While you will see the Scottish saltire at Orange Order marches, you won’t see an empty-handed Cross of St George. The two lands are united in their love of and hatred of Glasgow’s two football teams and by simmering sectarianism. The Scottish National Party (SNP) was very keen to jump on the Braveheart bandwagon. Why not go even further back in time? Parts of Ulster and Scotland were once united in the sixth and seventh century in the kingdom of Dalriada. The revival of this ancient kingdom, should Scotland vote ‘Yes’, would make much more sense than Northern Ireland’s continued bondage under England. After all, most English people are notoriously ignorant about Ulster. During the Troubles, the English regarded the province with a mixture of irritation and indifference, which is why the Irish Republican Army (IRA) in the 1970s knew that England would only take notice if there were bombs on the mainland. ‘They’re both as bad as each other’ and ‘fancy fighting about religion’ were the two common reactions. To the English, the Northern Irish are a foreign people, which is why they found the grating, mangled accents of John Cole and Ian Paisley so amusing. So, if it is about agitation, or referendum, we probably will either have had Northern Ireland joined their brothers under the Dublin government or forming a sovereign state of its own.
After several years of conflicts, some say since 1955, the Sudanese government approved the request for a referendum for Southern Sudan in 2011, on whether the region should remain a part of Sudan or become independent. The referendum was one of the consequences of the 2005 Naivasha Agreement between the Khartoum central government and the Sudan People’s Liberation Army/Movement (SPLA/M). Expectedly, the final results of the referendum show that over 90 percent voted in favour of South Sudan’s independence. No one prays for the situation the new country finds itself today. Most people will probably not recall that it took over 20 years of protracted conflicts for the country to part through a referendum. If things can be so simple!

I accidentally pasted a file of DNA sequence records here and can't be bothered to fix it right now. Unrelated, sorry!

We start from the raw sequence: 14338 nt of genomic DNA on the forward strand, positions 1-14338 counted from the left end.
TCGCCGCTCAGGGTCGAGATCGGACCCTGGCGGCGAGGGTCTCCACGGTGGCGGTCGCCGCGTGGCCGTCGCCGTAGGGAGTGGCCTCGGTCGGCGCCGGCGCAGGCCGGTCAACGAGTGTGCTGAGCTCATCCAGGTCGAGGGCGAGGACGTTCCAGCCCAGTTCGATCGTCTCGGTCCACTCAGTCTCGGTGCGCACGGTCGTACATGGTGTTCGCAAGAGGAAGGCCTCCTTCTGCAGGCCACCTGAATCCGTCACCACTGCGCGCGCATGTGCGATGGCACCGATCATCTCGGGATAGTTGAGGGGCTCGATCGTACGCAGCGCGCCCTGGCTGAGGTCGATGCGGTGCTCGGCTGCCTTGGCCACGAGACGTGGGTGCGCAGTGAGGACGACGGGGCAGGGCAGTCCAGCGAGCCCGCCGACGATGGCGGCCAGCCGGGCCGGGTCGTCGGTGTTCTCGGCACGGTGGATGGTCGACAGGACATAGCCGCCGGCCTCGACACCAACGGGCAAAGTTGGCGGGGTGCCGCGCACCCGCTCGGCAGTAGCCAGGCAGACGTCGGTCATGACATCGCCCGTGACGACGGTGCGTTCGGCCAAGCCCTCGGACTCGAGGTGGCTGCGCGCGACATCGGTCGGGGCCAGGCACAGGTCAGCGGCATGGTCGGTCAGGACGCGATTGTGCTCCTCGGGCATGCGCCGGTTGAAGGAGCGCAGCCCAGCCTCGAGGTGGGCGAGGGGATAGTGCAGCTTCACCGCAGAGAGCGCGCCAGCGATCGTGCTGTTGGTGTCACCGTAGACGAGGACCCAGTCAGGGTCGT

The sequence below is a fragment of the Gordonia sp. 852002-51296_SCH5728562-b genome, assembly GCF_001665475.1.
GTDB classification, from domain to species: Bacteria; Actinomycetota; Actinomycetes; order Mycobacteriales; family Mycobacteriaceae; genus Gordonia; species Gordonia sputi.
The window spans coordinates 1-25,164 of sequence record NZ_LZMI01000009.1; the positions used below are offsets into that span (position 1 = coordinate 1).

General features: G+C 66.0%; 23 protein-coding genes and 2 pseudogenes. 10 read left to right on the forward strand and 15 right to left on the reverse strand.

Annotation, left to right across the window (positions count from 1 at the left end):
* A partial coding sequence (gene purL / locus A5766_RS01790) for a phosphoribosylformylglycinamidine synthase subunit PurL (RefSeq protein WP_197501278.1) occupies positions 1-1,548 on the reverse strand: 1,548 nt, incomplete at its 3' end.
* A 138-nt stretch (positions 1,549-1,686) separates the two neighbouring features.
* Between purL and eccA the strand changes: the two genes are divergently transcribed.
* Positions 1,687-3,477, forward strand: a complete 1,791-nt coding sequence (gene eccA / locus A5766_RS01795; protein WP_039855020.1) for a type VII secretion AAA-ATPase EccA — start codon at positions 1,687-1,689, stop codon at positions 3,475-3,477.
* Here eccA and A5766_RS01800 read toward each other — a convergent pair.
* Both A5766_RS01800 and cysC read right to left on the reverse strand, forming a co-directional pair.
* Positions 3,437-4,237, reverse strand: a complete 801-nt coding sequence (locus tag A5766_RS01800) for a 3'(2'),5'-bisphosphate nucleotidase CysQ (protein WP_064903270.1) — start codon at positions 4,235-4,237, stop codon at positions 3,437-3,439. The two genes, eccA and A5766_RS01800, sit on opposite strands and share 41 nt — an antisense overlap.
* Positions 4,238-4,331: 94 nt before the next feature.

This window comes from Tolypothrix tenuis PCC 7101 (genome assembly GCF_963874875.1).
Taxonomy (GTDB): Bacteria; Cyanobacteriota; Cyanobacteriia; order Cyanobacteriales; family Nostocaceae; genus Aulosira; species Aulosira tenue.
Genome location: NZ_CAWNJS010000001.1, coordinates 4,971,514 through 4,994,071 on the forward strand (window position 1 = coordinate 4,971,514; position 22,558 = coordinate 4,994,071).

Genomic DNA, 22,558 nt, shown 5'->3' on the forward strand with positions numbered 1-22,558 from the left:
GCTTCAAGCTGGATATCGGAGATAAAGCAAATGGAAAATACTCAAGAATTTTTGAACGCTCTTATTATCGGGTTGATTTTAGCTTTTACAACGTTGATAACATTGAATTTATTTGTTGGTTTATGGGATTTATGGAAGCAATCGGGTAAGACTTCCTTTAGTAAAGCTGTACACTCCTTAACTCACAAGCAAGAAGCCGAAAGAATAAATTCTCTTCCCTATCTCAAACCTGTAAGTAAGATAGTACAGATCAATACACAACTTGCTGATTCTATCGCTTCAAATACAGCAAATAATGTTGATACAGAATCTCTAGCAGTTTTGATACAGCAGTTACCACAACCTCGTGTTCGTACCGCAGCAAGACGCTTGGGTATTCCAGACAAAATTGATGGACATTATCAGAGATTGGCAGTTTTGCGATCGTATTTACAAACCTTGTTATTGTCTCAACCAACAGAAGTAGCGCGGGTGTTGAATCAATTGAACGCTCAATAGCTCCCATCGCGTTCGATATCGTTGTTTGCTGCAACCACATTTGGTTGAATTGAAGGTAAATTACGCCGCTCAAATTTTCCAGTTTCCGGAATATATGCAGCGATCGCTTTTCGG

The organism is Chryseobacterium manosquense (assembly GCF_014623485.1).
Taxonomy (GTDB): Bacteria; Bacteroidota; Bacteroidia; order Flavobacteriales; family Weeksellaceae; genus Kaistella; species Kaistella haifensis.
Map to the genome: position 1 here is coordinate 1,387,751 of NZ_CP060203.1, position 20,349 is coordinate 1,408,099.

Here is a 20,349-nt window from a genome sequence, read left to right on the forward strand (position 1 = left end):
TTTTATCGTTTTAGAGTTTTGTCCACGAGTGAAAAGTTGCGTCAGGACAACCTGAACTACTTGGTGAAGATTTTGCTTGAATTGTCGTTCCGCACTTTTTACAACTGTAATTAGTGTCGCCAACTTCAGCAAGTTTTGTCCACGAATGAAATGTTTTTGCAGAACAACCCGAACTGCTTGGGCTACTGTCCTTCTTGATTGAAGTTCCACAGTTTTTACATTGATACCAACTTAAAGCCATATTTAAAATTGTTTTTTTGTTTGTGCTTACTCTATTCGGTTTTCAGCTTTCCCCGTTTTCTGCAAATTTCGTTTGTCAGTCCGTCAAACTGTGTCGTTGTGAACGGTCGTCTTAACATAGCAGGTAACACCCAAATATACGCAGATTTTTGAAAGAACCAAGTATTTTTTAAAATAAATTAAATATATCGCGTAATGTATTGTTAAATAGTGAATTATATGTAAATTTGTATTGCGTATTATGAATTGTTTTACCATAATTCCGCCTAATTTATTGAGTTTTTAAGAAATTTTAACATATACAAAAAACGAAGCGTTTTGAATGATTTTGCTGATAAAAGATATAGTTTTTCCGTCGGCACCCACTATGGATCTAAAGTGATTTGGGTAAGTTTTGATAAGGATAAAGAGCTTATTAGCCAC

Let us bother ourselves with Quebec, a province in Canada. It has always been the sole majority French-speaking province. Long ruled by forces that focused on affirmation of the province’s French and Catholic identity within Canada, the Quiet Revolution of the early 1960s prompted a surge in civic and economic nationalism, as well as voices calling for the separation of the province and the establishment of a nation state of its own. After arriving in power in 1976, the government held a referendum in 1980 seeking a mandate to negotiate “sovereignty-association” with Canada that was decisively defeated. It is instructive to note that the Canadian Supreme Court, in 1998, ruled that Quebec has the right to secede (which is not unilateral), but one can easily say “Twinkle, twinkle little star”; Quebec remains firmly part of Canada.
The American Civil War (1861-65) was fought to determine the survival of the Union or independence for the Confederacy. Among the 34 states in January 1861, seven Southern slave states individually declared their secession from the United States and formed the Confederate States of America. The war had its origin in the factious issue of slavery, especially the extension of slavery into the western territories. After four years of combat, which left over 600,000 Union and Confederate soldiers dead and destroyed much of the South’s infrastructure, the Confederacy collapsed and slavery was abolished.
It will be difficult to compare the Confederate fighters with pro-Biafran agitators. The colonies, the 11 states that wanted to secede joined the Union VOLUNTARILY, like the original 13 states, so one would argue they have the “right to secede” voluntarily. The fact that the gallant US Military rose to its duty cannot be faulted. Can things be that simple?
Like the statement I quoted earlier from Clausewitz, things look so simple, can be said so simply; can be looked at as “simple”, but they are not always so simple. This was what I told my friend and I hoped he agreed.
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Source: Premium Times